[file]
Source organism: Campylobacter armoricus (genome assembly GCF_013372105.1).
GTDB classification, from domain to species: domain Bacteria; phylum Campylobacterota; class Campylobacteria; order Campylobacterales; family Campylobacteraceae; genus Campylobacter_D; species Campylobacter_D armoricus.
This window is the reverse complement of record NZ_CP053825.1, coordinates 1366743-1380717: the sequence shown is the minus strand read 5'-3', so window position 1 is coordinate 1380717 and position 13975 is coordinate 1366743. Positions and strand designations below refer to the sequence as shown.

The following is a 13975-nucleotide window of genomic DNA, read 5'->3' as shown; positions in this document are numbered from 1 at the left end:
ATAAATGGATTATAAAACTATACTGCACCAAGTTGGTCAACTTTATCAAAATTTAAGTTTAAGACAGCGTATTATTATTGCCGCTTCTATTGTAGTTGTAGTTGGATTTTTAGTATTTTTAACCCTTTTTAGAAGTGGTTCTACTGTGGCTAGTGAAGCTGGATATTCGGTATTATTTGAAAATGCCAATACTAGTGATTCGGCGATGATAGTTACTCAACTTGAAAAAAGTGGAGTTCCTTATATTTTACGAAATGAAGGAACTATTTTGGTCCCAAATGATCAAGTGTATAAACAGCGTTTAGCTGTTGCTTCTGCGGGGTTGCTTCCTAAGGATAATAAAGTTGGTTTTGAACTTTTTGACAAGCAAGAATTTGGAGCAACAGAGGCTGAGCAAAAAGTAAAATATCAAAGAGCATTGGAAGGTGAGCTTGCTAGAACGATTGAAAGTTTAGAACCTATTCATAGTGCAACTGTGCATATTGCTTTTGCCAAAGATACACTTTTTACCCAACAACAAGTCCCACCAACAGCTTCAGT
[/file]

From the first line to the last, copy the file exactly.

Source organism: Campylobacter armoricus (genome assembly GCF_013372105.1).
GTDB classification, from domain to species: domain Bacteria; phylum Campylobacterota; class Campylobacteria; order Campylobacterales; family Campylobacteraceae; genus Campylobacter_D; species Campylobacter_D armoricus.
This window is the reverse complement of record NZ_CP053825.1, coordinates 1366743-1380717: the sequence shown is the minus strand read 5'-3', so window position 1 is coordinate 1380717 and position 13975 is coordinate 1366743. Positions and strand designations below refer to the sequence as shown.

The following is a 13975-nucleotide window of genomic DNA, read 5'->3' as shown; positions in this document are numbered from 1 at the left end:
ATAAATGGATTATAAAACTATACTGCACCAAGTTGGTCAACTTTATCAAAATTTAAGTTTAAGACAGCGTATTATTATTGCCGCTTCTATTGTAGTTGTAGTTGGATTTTTAGTATTTTTAACCCTTTTTAGAAGTGGTTCTACTGTGGCTAGTGAAGCTGGATATTCGGTATTATTTGAAAATGCCAATACTAGTGATTCGGCGATGATAGTTACTCAACTTGAAAAAAGTGGAGTTCCTTATATTTTACGAAATGAAGGAACTATTTTGGTCCCAAATGATCAAGTGTATAAACAGCGTTTAGCTGTTGCTTCTGCGGGGTTGCTTCCTAAGGATAATAAAGTTGGTTTTGAACTTTTTGACAAGCAAGAATTTGGAGCAACAGAGGCTGAGCAAAAAGTAAAATATCAAAGAGCATTGGAAGGTGAGCTTGCTAGAACGATTGAAAGTTTAGAACCTATTCATAGTGCAACTGTGCATATTGCTTTTGCCAAAGATACACTTTTTACCCAACAACAAGTCCCACCAACAGCTTCAGT